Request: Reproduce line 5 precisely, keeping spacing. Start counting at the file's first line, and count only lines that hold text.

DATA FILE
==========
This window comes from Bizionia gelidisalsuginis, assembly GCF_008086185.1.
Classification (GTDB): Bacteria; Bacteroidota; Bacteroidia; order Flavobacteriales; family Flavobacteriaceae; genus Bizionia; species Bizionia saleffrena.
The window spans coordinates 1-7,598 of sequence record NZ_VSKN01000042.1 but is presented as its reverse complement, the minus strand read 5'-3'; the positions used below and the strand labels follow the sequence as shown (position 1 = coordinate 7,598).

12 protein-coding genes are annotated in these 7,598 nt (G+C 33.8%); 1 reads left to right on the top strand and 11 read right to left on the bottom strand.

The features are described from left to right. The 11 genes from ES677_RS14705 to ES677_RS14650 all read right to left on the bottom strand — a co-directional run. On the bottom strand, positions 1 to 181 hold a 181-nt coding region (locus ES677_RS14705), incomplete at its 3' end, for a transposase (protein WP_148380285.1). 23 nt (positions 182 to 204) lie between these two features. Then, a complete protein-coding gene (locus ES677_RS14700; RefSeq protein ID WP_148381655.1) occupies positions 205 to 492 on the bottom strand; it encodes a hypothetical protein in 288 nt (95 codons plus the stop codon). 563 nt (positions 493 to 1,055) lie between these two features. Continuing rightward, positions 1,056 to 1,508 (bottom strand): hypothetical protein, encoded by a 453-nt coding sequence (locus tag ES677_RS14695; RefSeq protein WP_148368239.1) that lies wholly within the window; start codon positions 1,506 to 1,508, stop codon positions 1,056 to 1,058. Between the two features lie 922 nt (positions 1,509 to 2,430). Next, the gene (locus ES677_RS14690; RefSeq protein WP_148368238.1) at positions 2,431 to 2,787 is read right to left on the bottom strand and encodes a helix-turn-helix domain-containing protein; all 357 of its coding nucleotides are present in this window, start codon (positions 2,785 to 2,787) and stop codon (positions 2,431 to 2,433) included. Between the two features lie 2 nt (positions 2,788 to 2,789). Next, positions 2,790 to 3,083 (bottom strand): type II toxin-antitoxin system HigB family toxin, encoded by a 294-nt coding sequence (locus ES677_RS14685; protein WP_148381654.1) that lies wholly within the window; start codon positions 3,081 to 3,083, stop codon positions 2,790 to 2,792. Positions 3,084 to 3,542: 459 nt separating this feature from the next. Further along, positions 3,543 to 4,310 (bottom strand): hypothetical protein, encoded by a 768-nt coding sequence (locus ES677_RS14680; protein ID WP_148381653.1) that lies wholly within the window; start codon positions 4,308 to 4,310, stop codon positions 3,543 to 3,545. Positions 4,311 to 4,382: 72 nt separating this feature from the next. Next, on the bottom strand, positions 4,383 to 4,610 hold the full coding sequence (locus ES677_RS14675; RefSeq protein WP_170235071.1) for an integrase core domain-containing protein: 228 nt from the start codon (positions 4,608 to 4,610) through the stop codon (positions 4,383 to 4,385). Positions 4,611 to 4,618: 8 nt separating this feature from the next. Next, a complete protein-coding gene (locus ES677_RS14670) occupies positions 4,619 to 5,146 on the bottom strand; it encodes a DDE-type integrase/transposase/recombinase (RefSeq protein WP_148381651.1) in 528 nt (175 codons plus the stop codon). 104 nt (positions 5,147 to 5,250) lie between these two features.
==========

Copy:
The features are described from left to right. The 11 genes from ES677_RS14705 to ES677_RS14650 all read right to left on the bottom strand — a co-directional run. On the bottom strand, positions 1 to 181 hold a 181-nt coding region (locus ES677_RS14705), incomplete at its 3' end, for a transposase (protein WP_148380285.1). 23 nt (positions 182 to 204) lie between these two features. Then, a complete protein-coding gene (locus ES677_RS14700; RefSeq protein ID WP_148381655.1) occupies positions 205 to 492 on the bottom strand; it encodes a hypothetical protein in 288 nt (95 codons plus the stop codon). 563 nt (positions 493 to 1,055) lie between these two features. Continuing rightward, positions 1,056 to 1,508 (bottom strand): hypothetical protein, encoded by a 453-nt coding sequence (locus tag ES677_RS14695; RefSeq protein WP_148368239.1) that lies wholly within the window; start codon positions 1,506 to 1,508, stop codon positions 1,056 to 1,058. Between the two features lie 922 nt (positions 1,509 to 2,430). Next, the gene (locus ES677_RS14690; RefSeq protein WP_148368238.1) at positions 2,431 to 2,787 is read right to left on the bottom strand and encodes a helix-turn-helix domain-containing protein; all 357 of its coding nucleotides are present in this window, start codon (positions 2,785 to 2,787) and stop codon (positions 2,431 to 2,433) included. Between the two features lie 2 nt (positions 2,788 to 2,789). Next, positions 2,790 to 3,083 (bottom strand): type II toxin-antitoxin system HigB family toxin, encoded by a 294-nt coding sequence (locus ES677_RS14685; protein WP_148381654.1) that lies wholly within the window; start codon positions 3,081 to 3,083, stop codon positions 2,790 to 2,792. Positions 3,084 to 3,542: 459 nt separating this feature from the next. Further along, positions 3,543 to 4,310 (bottom strand): hypothetical protein, encoded by a 768-nt coding sequence (locus ES677_RS14680; protein ID WP_148381653.1) that lies wholly within the window; start codon positions 4,308 to 4,310, stop codon positions 3,543 to 3,545. Positions 4,311 to 4,382: 72 nt separating this feature from the next. Next, on the bottom strand, positions 4,383 to 4,610 hold the full coding sequence (locus ES677_RS14675; RefSeq protein WP_170235071.1) for an integrase core domain-containing protein: 228 nt from the start codon (positions 4,608 to 4,610) through the stop codon (positions 4,383 to 4,385). Positions 4,611 to 4,618: 8 nt separating this feature from the next. Next, a complete protein-coding gene (locus ES677_RS14670) occupies positions 4,619 to 5,146 on the bottom strand; it encodes a DDE-type integrase/transposase/recombinase (RefSeq protein WP_148381651.1) in 528 nt (175 codons plus the stop codon). 104 nt (positions 5,147 to 5,250) lie between these two features.